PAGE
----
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International

Title and authors printed on the front cover
Summary: 

International perspectives about literacy and deaf students is an uncharted intellectual landscape. Much of the literacy research in deaf education is conducted in English-speaking countries--primarily the United States--but 90% of deaf children live outside the U.S. and learn various signed and spoken languages, as well as diverse writing systems. Many of these children face significant educational challenges. In order to improve the literacy outcomes of deaf students around the world, it is imperative to study how children are using their local signed and spoken languages along with Deaf culture to learn to read and write. This volume fills a void in the field by providing a global view of recent theoretical and applied research on literacy education for deaf learners. Literacy and Deaf Education: Toward a Global Understanding is organized by region and country, with the first part discussing writing systems that use alphabetic scripts, and the second part focusing on countries that use non-alphabetic scripts. Some examples of the wide spectrum of topics covered include communication methodologies, curriculum, bilingual education, reading interventions, script diversity, and sociocultural development, including Deaf cultural developments. The contributors provide the results from literacy projects in fifteen countries and regions. This volume aims to widen the knowledge base, familiarize others in the field with these initiatives, and improve global understandings and outcomes of literacy teaching and learning in deaf education from birth to high school. Signed chapter summaries are available on the Gallaudet University Press YouTube channel.

Author: 
Qiuying Wang and Jean Andrews, Editors
Imprint: 
Washington, DC: Gallaudet University Press, 2020. Print. (371.912 L7761a)
Drawing of a young girl waving. British alphabet letters across the top and bottom of the book
Summary: 

A wonderful child-led book that celebrates Deaf culture and introduces readers to British Sign Language

Marvellously positive and encouraging throughout, this would be a useful addition to any primary school or public library, as well as being useful to help any child understand a little more about their deaf peers. - The Carousel Ava is like any other 7-year-old. She likes to talk and laugh with her friends, is obsessed with dogs and loves being active. Ava is also deaf - and she's proud of it. She loves her deaf community, that she's bilingual, and that she experiences the world differently from hearing people.

In this book, Ava welcomes her hearing peers to her daily life, the way technology helps her navigate the world and explains common misconceptions about deaf people - and introduces some of her deaf heroes who have achieved amazing things. She talks about her experiences at school making friends with hearing children, and teaches readers the BSL alphabet and some BSL phrases.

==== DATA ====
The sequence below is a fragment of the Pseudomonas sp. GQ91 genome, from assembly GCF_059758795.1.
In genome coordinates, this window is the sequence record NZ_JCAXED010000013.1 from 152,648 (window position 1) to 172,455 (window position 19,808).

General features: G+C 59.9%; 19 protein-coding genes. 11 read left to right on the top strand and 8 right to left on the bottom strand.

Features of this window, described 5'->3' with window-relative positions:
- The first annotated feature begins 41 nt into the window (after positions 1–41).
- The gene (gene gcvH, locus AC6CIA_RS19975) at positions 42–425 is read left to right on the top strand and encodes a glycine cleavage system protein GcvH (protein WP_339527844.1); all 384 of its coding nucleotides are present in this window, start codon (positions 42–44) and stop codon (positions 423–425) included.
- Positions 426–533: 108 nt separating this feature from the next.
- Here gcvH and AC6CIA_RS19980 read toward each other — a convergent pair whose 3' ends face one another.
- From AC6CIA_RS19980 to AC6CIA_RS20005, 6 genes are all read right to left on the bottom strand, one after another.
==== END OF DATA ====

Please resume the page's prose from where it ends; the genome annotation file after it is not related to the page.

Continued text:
Featuring photos of Ava, her friends and family throughout, plus illustrations of hand signs, this book celebrates deafness rather than discussing 'overcoming challenges' or 'stigma'. Perfect for readers aged 5 and upwards.

Author: 
Ava, Lilli and Nick Beese
Imprint: 
Ava, Beese et al., Proud to Be Deaf: Discover My Community and My Language. London: Wayland, 2018
image of the cover of my life with kangaroos
Summary: 

Doris Herrmann was born deaf in 1933 in Basel, Switzerland, and from the age of three, she possessed a mystical attraction to kangaroos. She recalls seeing them at that age for the first time at the Basel Zoo, and spending every spare moment visiting them from then on. Eventually, her fascination grew into passionate study of their behavior. Her dedication caught the attention of the zookeepers who provided her greater access to these extraordinary animals. Despite her challenges with communication, Herrmann wrote a scientific paper about the kangaroo's pouch hygiene when raising a joey. Soon, experts from around the world came to visit this precocious deaf girl who knew about kangaroos.

Herrmann appreciated the opportunities opening up to her, but her real dream was to travel to Australia to study kangaroos in the wild. For years she worked and yearned, until Dr. Karl H. Winkelsträter a renowned authority on kangaroos, suggested an independent study in Australia at a place called Pebbly Beach. In 1969, at the age of 35, Herrmann finally traveled to the native land of kangaroos. During the next four decades, she would make many more trips to observe and write about kangaroos.

My Life with Kangaroos explores every facet of Herrmann's connection to these engaging marsupials. Her single-minded devotion not only made her a leading self-made scholar on kangaroos, it transformed her own personality and her relationships with others. As she forged bonds with kangaroos named Dora, Jacqueline, Manuela, and many others, she engendered great affection and respect in the people around her, truly a remarkable story of success.

Author: 
Doris Herrmann ; with Michael Gaida and Theres Johl ; translated by Paul Foster
Imprint: 
Washington, D.C.: Gallaudet University Press, 2013
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